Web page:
“FUNNY MONEY” no guilt feelings over finding the ‘gelt’ Reply

Review by Danny GaisinreviewerDJG
A couple of decades ago, British playwright Ray Cooney wrote a farcical comedy about a windfall acquisition of a mobster’s buy-in for a cache of drugs. The finder is a mild-mannered wimp named Henry Perkins who decides that this is a life-changer and that he’ll take resisting wife Jean, and run away to Barcelona. Two family friends; a crooked cop; impatient cabbie and a homicide detective enter into the equation necessitating the familiar ‘What a tangled web we weave’ scenario with all the requisite verbal gymnastics the genre entails.

a cops/robbers/good guys moment in "FUNNY MONEY"

a cops/robbers/good guys moment in “FUNNY MONEY”

Convoluted name and relationship designations abound making the scenario of Brandon Thomas’s “Charley’s Aunt” plot of a century earlier seems almost feasible in comparison.
Historically, West End Studio Theatre’s eclectic play selections run the gamut of dramatic to comedy, to musical as well as the occasional farce (Is that you, Norman?). Individually, they are presented with care, detail and professionalism. But obviously, each category impacts on audiences differently. While ‘hamminess’ is inexcusable during a drama, overacting is expected in a farce and ‘Funny Money’ is no exception. The plot-line is telegraphed from the opening scene, and the actors’ responses are likewise anticipated. Under the co-directorship of Jeff Morrison & Yo Mustafa the shenanigans, while almost irritatingly foreseeable, still keep the audience attentive and almost participatory in trying to advise the actors what to do or especially NOT DO. ”Put down the bottle”; “hang on to the briefcase”; ‘Don’t answer the phone’ all seem on the tip of one’s tongue.
The most physically demanding role is that of Mike Mitton whose Henry must create the on-going mis-introductions, as well as constantly perambulate from one on-stage situation to another and then to a third. The set necessitates numerous doors and stage egress/exits all of which persistently require the presence of Mitton…exhausting; even for the viewers. Kathy Hyde-Nagel portrays his wife and until she’s deep into the Gilbey’s, her resistance and overacting  – jars. The birthday guests are Greg Proctor & Ilene Elkaim whose consummate senses of comedic timing make them the most credible. Elkaim is especially noteworthy as she understates a role that almost demands histrionics.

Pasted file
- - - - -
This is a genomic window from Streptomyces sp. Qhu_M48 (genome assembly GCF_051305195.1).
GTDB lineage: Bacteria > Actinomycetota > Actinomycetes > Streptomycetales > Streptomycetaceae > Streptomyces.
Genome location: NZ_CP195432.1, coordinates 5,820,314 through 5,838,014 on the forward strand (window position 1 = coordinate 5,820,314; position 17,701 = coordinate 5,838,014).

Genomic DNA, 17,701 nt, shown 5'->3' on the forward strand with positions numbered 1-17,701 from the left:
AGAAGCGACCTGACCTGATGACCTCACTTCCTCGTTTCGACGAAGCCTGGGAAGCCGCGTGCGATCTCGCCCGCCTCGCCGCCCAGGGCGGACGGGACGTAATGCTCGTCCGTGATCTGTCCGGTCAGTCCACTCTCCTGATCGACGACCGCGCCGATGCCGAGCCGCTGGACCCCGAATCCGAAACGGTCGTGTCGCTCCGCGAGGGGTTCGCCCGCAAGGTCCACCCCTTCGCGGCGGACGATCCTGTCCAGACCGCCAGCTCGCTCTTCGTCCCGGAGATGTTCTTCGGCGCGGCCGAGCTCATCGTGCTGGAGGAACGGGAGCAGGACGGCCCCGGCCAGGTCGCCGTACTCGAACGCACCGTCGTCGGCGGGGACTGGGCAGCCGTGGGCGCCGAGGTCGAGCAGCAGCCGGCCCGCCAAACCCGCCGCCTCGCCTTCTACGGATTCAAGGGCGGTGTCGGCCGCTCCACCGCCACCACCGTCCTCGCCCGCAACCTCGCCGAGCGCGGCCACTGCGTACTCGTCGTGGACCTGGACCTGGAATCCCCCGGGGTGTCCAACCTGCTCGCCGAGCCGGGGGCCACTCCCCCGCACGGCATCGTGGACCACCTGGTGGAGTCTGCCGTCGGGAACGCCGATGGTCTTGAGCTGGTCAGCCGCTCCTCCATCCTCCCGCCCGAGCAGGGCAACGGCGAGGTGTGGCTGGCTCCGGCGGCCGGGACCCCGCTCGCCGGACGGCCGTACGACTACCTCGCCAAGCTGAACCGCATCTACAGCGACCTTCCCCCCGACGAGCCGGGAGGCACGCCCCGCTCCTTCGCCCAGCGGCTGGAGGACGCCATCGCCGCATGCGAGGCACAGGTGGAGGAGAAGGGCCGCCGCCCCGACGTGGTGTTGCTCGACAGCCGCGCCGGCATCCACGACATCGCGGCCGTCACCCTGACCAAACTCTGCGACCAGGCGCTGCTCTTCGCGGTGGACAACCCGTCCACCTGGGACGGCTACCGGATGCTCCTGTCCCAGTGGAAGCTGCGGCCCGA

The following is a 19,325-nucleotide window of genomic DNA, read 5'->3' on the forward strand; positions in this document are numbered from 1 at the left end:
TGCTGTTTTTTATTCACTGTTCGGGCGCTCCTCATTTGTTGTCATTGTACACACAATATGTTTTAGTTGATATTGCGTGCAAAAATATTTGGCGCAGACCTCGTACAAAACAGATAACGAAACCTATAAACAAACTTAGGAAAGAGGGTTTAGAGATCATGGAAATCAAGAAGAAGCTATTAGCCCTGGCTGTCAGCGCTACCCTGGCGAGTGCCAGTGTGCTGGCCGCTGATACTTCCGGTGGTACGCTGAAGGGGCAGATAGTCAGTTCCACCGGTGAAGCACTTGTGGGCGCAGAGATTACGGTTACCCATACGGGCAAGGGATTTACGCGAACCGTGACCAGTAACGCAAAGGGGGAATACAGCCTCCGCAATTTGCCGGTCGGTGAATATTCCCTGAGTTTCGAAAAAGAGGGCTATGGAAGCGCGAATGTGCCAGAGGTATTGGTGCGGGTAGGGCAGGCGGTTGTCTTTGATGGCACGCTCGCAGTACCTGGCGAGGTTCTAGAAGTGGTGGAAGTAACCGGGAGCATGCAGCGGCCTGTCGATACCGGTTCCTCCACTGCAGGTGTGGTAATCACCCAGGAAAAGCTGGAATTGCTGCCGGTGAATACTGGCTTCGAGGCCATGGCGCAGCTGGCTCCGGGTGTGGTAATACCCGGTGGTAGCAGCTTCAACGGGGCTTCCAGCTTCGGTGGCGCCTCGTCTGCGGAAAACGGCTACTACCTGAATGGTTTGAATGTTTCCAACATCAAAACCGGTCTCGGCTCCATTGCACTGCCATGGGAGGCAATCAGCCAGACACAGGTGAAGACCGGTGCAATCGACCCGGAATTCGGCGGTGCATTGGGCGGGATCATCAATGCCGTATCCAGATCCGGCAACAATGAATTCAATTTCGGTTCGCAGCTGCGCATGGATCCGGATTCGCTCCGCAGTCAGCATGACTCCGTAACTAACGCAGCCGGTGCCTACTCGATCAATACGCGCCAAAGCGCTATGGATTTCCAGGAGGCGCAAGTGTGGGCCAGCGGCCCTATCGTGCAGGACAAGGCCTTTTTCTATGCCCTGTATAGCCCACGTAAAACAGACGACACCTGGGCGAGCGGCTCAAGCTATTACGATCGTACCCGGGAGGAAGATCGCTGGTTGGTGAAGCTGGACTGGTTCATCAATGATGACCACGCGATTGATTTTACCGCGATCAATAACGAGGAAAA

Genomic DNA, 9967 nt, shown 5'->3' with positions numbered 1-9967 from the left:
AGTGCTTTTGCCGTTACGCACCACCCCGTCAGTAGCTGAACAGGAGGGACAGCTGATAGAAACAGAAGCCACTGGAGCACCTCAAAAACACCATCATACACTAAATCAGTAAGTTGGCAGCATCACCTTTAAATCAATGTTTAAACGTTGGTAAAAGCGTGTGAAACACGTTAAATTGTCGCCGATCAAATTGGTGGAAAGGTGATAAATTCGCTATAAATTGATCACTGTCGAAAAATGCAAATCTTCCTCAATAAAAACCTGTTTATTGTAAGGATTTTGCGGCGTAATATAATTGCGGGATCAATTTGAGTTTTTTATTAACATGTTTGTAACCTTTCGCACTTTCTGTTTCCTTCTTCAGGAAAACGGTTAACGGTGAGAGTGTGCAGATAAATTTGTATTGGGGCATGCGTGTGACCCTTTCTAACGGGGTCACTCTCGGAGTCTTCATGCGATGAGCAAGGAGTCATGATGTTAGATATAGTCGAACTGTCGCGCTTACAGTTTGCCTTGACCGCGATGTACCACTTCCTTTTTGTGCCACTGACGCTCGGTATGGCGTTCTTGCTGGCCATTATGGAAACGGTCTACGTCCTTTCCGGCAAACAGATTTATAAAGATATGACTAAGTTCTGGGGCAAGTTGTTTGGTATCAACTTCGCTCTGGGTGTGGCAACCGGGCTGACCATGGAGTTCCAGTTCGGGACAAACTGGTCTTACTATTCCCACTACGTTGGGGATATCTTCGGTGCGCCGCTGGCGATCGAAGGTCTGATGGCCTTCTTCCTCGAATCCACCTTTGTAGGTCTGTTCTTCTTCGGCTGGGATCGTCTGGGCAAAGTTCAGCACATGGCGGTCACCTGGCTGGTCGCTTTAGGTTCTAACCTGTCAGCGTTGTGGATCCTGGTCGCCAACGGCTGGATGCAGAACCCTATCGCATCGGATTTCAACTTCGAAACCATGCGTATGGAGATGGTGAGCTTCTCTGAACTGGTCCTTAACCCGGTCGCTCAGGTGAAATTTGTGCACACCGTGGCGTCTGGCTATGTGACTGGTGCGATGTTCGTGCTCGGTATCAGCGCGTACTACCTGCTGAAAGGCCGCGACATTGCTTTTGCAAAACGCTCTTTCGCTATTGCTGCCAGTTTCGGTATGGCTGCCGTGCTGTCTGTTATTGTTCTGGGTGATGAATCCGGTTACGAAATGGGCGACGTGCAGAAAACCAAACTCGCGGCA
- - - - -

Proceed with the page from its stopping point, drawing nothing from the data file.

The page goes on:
The support roles of the Halton cop (Rod McTaggart); Armin Rahmani as the cabbie, and a Toronto detective played by Heather Cunningham are rather underwritten; especially the latter. Sgt. Slater carries a briefcase rather than a purse (where does she secrete her Glock?) and exhibits none of the charismatic intimidation of a policeman reaching her official rank. Post-curtain, I even asked why she doesn’t cuff the wife and slam her into the Squad car! McTaggart and Rahmani both give their portrayals full measure and possessing mobile faces are able to underscore their individual situations and dialogue moments.
“FUNNY MONEY” is at the Oakville Centre until October 23rd, and if absurd travesty (farce) is your métier, WEST has staged something worthwhile seeing and enjoying.
Cast, crew (especially stage managing) and the artistic team have all contributed full measure…a WEST tradition.

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